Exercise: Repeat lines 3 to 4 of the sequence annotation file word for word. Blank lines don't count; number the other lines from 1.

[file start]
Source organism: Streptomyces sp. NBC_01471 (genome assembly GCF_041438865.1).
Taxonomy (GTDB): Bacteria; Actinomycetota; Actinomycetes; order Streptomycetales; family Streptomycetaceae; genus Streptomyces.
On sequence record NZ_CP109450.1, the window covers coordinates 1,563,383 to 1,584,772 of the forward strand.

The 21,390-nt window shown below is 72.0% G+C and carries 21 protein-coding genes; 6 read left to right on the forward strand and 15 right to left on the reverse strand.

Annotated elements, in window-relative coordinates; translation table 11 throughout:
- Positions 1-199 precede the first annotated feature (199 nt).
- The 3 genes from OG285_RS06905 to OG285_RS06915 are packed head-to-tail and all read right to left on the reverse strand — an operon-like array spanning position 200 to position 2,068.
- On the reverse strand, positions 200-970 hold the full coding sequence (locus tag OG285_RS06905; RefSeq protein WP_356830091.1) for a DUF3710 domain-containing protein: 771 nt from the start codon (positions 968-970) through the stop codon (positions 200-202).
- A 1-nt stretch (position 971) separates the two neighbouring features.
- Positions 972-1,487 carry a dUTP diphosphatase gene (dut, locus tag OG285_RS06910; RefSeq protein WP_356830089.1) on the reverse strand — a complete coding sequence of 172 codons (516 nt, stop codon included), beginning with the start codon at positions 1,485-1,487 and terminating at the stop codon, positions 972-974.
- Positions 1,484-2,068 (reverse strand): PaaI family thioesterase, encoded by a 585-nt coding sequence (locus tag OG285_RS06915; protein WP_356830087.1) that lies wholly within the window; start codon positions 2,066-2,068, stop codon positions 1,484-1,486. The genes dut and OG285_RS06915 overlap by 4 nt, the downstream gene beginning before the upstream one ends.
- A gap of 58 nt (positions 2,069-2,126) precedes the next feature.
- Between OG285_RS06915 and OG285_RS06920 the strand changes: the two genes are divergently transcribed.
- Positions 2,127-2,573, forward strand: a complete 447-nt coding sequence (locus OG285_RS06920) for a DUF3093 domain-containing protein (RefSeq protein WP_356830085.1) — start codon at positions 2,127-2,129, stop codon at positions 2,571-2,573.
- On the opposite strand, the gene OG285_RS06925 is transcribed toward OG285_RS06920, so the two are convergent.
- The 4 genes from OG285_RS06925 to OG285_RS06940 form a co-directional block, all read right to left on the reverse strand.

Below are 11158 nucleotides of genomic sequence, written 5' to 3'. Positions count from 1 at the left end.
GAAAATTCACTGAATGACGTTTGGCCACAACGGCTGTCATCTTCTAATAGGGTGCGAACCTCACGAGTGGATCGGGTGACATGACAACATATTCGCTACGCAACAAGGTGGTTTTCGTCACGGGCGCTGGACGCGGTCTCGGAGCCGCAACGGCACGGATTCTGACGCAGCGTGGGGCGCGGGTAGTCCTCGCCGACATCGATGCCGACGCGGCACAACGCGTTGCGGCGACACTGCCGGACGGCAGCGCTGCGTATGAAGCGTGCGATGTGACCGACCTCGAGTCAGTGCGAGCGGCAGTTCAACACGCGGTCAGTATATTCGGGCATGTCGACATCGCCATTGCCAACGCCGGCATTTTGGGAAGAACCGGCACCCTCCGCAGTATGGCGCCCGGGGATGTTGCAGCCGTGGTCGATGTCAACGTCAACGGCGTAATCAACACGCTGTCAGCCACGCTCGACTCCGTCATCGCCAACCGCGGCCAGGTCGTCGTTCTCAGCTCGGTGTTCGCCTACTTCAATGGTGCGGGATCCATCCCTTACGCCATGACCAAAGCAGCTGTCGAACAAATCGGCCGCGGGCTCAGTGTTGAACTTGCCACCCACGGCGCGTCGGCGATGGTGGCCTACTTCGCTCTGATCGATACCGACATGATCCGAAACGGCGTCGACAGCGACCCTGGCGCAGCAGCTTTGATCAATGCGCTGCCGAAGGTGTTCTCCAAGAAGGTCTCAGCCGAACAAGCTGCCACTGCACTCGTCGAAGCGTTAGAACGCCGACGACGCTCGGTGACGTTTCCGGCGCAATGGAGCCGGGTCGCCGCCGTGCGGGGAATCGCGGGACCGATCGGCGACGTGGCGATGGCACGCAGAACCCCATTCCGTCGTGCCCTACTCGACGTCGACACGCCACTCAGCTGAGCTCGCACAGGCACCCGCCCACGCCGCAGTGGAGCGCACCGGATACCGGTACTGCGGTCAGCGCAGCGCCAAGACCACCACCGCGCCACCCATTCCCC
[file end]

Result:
On sequence record NZ_CP109450.1, the window covers coordinates 1,563,383 to 1,584,772 of the forward strand.

The 21,390-nt window shown below is 72.0% G+C and carries 21 protein-coding genes; 6 read left to right on the forward strand and 15 right to left on the reverse strand.